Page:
Factoring binomials with multiple variables p, x, and q

  • Thread starter Hoophy
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  • #1
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Homework Statement


Question: "If p and q are constants and x2+px+12 is equivalent to (x+3)(x+q), what is the value of p?"

I was told that the answer was 7 but I am not sure how to reach this value myself.

2. Homework Equations

I am not quite sure if this is applicable.

The Attempt at a Solution


1) To start I read the problem and saw that it said the two expressions were equivalent. So I set them equal to each other: x2+px+12=(x+3)(x+q)

2A) At this point I am confused about what to do next, so I try multiplying out the two factors: x2+px+12=x2+xq+3x+3q. With this I do not know what to do next, I believe I may have made things harder to solve and that this step was not useful. I then decide to start over and attempt to factor the trinomial from the question.

2B) x2+px+12: I have attempted to factor out the trinomial in the way I remember factoring in the past... This proved to be even more challenging. I started by multiplying the coefficient of x2 1 by the constant 12, I got 12. Then I try to find the factors of 12, I find 1 and 12, 2 and 6, and 3 and 4. However obviously none of these factors can be added to equal the middle term.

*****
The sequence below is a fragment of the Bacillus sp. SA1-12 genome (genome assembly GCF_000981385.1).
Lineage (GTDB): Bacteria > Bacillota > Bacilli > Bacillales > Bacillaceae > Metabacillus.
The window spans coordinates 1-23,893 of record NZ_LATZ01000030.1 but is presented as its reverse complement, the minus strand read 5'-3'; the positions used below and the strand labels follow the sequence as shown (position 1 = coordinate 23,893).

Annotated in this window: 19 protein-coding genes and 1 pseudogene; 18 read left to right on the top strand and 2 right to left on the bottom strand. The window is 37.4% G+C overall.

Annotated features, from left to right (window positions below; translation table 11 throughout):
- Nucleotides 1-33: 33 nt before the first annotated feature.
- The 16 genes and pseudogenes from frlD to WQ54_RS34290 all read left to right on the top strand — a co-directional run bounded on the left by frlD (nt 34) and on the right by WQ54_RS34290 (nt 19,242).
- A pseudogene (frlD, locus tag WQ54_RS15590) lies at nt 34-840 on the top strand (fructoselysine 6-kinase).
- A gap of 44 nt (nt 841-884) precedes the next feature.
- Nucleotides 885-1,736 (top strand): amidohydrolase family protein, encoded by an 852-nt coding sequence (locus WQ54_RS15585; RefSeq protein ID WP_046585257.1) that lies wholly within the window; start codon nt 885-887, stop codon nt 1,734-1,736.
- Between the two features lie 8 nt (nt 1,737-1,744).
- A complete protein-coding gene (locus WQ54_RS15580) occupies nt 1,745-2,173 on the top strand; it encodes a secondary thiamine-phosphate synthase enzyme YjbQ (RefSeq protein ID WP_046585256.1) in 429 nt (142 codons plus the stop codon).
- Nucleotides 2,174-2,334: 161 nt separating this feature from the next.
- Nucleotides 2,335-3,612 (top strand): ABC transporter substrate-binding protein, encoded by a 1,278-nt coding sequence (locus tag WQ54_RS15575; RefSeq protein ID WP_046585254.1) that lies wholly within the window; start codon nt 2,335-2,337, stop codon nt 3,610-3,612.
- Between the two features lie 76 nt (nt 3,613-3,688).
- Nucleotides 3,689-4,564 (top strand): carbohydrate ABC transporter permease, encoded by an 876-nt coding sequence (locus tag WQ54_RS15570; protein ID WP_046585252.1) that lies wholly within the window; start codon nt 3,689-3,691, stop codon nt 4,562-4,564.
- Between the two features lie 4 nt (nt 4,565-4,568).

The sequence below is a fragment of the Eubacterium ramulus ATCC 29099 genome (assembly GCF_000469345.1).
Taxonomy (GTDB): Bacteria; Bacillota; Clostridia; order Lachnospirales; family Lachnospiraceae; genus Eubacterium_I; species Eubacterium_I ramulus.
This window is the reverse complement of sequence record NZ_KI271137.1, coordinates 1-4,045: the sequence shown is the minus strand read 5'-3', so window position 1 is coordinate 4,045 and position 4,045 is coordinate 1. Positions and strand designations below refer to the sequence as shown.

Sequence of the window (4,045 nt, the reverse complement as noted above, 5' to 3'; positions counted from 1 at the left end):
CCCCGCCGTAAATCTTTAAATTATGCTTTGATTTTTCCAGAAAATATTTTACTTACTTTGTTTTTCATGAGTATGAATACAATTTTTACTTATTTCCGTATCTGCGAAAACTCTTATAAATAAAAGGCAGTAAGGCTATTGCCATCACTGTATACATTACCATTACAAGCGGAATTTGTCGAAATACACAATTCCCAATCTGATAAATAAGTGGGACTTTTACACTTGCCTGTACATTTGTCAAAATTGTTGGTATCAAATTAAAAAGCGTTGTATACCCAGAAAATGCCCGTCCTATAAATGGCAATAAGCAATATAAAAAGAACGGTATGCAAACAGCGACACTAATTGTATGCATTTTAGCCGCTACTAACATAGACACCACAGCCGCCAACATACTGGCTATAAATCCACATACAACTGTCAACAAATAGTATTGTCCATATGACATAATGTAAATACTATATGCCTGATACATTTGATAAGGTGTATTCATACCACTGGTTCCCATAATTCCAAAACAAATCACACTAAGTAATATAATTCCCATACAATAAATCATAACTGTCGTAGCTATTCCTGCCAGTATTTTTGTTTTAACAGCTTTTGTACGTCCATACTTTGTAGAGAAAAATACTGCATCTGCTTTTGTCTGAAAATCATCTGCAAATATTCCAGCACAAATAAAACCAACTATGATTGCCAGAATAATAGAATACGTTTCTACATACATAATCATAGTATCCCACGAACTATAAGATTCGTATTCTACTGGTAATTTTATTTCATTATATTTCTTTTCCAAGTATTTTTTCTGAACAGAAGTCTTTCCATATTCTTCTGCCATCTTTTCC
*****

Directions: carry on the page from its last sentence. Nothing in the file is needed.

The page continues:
I am not sure if my mistake was setting the two expressions equal to each other, multiplying the two factors, attempting to factor the trinomial, or something else entirely.

This is my first day posting homework on the Physics Forum and I am not sure if I am doing it right. I realize that i did not even provide an attempted answer so please let me know if this is unacceptable, also if I did anything else wrong in this post please inform me. Thanks for the help!
 

Answers and Replies

  • #2
15,542
13,638
What happens, if you compare all coefficients at ##x^2 \, , \, x^1## and ##x^0 = 1##?

(Caution: (This might lead to confusion!) If you have polynomials with rational numbers and only consider rational equations, you may always think of ##x## as ##\pi##. Of course this changes if you deal with real numbers where you can do arithmetic on ##\pi## and change it. But among rationals they both behave the same way.)
 
  • #3
90
61
What happens, if you compare all coefficients at ##x^2 \, , \, x^1## and ##x^0 = 1##?

(Caution: (This might lead to confusion!) If you have polynomials with rational numbers and only consider rational equations, you may always think of ##x## as ##\pi##. Of course this changes if you deal with real numbers where you can do arithmetic on ##\pi## and change it. But among rationals they both behave the same way.)
I do not understand what you mean by comparing the coefficients of x2, x1, and x0. They are all 1 right? But what good does that do to know?

Also the second portion of your post did lead to confusion.
 
  • #4
15,542
13,638
You have ##x^2+px+12=x^2+xq+3x+3q## or ##x^2+px^1+12 x^0= 1 \cdot x^2 + (q+3) \cdot x^1 + 3q \cdot x^0##.
Coefficients are the numbers at the powers of the variable ##x##: ##1,p,12## and ##1,(q+3),3q##.
In order to have both polynomials equal, all coefficients must be the same in both polynomials.